Appellants contend that Kathleen Tess failed to fulfill her contract and abandoned the same because she went to Minnesota in the fall of 1940 and did not return until May of the following year. We have carefully examined the evidence and find that there was no abandonment of the contract. The undisputed testimony shows that after the trial of the two youths suspected of taking their son's life Mr. and Mrs. Rude were fearful that something might happen to appellee and that she went to Minnesota at the request of her parents; that they deemed it essential to her health and that during a greater part of the time Kathleen was gone Mr. and Mrs. Rude also were away on a trip. There is no evidence whatever tending to show that there was an abandonment of the contract or any change in the relationship of the parties. After Kathleen returned, she performed the same services for her mother and father as she had before.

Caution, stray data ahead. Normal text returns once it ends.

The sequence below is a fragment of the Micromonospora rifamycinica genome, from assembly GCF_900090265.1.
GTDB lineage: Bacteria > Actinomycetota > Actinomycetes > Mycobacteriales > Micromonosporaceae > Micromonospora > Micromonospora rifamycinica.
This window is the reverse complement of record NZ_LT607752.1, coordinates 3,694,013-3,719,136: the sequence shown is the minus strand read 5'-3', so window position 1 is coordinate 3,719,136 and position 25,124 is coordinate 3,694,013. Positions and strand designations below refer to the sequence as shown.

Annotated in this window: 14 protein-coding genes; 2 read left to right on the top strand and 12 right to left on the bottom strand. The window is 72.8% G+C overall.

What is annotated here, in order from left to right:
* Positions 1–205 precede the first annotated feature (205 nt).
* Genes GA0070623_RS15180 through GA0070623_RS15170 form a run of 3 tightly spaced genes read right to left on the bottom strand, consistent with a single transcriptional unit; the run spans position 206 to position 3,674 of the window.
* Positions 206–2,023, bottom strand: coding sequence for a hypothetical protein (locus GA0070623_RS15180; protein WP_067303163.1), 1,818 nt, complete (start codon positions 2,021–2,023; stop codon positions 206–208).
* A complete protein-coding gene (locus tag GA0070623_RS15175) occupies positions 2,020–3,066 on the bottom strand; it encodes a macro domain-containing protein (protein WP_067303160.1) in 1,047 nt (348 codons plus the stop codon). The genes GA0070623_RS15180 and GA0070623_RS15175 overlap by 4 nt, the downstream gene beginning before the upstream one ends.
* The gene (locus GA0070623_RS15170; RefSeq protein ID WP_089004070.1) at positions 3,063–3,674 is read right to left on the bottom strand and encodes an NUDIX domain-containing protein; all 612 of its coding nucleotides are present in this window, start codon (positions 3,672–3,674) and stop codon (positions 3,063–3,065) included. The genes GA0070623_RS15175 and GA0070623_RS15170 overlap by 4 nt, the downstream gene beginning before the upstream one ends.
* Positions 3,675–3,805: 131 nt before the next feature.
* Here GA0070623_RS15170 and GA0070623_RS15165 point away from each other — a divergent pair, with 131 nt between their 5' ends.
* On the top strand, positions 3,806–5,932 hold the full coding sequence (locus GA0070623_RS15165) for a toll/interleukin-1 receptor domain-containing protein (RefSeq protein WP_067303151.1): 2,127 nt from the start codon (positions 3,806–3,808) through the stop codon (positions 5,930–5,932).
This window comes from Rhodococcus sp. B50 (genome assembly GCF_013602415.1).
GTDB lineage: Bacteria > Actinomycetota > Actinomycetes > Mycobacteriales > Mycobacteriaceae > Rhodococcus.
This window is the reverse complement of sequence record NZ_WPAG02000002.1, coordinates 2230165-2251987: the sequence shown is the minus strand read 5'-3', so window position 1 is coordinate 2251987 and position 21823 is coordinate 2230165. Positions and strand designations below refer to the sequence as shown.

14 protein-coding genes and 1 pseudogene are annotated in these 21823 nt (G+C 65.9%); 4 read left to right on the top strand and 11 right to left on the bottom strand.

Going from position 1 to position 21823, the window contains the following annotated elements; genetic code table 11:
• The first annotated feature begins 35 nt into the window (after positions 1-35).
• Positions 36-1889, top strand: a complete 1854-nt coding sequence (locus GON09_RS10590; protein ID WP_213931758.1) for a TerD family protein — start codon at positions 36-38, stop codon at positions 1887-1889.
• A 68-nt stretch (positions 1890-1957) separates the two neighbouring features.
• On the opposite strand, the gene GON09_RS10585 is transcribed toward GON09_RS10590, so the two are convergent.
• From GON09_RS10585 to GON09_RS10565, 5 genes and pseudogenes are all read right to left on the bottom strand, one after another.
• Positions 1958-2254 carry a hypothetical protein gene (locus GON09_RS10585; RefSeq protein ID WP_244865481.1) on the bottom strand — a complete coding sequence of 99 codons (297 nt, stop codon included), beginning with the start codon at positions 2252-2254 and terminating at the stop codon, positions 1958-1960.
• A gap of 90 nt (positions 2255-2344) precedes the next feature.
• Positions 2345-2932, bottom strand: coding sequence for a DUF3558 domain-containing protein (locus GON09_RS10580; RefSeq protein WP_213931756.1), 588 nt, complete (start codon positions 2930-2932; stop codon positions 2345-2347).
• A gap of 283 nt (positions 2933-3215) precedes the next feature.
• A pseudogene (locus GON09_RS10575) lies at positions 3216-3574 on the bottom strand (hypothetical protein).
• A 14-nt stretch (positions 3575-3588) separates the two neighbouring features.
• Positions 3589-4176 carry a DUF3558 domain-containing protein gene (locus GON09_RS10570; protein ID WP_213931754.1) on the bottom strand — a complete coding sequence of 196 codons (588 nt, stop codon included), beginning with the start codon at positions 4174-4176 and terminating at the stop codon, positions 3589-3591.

We also find from an examination of the evidence that the services performed by appellee are referable to the contract which she made with her father.

The contention that appellee should be bound by the allegations of her original complaint that the contract was made on or about August 2, 1934, and that therefore the lower court erred in finding that a contract was made in 1932 is without merit. The contract as established by the evidence is not substantially different from the contract alleged in the original complaint. The prayer of the complaint, in addition to asking for specific relief, also prayed for general relief and a court of equity may grant such relief as it may find plaintiff is entitled to under the proof. Anson v. Haywood, 397 Ill. 370.

The decree of the circuit court of Peoria County is affirmed.

Decree affirmed.